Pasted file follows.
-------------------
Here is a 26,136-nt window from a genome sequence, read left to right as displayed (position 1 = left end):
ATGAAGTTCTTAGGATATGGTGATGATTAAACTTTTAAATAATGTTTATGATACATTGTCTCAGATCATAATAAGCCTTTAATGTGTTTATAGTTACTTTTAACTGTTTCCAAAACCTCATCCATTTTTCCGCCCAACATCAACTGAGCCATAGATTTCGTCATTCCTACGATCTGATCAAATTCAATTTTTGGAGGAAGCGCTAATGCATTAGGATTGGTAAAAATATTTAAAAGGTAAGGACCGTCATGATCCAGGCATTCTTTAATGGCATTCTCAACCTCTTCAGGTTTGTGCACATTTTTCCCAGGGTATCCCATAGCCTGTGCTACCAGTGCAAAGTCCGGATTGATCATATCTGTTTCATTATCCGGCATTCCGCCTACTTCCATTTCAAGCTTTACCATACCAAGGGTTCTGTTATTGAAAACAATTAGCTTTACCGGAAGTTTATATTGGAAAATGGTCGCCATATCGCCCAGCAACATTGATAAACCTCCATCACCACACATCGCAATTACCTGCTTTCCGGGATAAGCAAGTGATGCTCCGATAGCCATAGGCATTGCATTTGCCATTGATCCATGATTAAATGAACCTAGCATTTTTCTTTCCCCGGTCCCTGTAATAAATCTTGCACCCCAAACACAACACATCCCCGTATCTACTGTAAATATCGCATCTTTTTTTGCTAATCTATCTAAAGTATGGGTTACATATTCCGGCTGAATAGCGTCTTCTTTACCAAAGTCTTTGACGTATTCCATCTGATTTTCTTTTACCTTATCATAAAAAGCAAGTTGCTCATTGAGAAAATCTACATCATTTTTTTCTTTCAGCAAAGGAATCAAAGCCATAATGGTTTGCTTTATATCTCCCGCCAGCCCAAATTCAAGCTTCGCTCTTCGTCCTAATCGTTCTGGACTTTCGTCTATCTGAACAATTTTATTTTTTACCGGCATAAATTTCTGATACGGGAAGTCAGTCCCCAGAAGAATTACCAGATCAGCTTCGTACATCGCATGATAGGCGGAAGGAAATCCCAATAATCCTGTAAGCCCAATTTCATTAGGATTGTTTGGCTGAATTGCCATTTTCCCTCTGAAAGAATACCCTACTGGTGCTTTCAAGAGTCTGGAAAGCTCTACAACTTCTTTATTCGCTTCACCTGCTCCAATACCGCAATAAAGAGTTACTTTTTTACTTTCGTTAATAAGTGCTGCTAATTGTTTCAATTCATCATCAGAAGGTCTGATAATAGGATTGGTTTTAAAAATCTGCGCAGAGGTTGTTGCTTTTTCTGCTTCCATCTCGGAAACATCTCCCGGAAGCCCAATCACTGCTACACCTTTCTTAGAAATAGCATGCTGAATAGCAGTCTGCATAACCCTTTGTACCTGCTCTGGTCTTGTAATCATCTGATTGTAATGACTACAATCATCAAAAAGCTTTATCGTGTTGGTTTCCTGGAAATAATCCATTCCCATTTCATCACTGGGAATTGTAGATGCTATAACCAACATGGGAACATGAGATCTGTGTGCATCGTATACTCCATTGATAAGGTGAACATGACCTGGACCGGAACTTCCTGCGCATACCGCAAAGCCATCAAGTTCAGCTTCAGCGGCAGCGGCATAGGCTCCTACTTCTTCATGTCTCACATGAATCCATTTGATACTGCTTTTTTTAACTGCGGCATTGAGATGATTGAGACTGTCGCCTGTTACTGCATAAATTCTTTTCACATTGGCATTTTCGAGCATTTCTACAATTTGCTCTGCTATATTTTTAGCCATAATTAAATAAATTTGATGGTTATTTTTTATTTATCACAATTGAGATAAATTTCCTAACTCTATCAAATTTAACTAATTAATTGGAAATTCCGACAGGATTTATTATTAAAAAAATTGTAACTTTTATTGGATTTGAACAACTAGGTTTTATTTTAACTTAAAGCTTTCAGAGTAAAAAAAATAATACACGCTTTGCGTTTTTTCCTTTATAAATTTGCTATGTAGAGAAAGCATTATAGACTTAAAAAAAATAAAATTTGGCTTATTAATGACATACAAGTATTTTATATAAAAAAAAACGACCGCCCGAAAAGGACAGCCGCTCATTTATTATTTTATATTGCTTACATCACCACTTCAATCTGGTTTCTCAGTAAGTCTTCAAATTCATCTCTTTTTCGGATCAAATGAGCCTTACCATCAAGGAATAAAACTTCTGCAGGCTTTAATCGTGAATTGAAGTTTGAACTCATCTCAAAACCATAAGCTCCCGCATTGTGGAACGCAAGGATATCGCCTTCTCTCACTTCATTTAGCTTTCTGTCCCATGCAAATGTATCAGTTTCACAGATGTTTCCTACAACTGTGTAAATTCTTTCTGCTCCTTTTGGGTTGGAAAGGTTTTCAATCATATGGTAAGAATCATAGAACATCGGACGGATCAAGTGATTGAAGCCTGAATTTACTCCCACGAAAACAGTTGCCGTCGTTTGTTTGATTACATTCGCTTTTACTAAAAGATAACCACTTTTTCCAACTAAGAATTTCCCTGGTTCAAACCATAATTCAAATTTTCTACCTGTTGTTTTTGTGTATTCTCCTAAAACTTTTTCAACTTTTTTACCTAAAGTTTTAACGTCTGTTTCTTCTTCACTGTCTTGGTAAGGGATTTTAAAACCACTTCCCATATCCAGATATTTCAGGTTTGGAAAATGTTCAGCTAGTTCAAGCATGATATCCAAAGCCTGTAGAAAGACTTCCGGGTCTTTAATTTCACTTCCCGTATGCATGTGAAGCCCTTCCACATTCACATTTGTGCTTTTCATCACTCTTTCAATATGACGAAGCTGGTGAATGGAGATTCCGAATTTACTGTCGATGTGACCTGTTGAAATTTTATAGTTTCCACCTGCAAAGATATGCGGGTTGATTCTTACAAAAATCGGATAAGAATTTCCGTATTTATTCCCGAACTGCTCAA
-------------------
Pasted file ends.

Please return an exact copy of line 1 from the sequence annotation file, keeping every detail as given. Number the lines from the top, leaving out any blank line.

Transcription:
Here is a 26,136-nt window from a genome sequence, read left to right as displayed (position 1 = left end):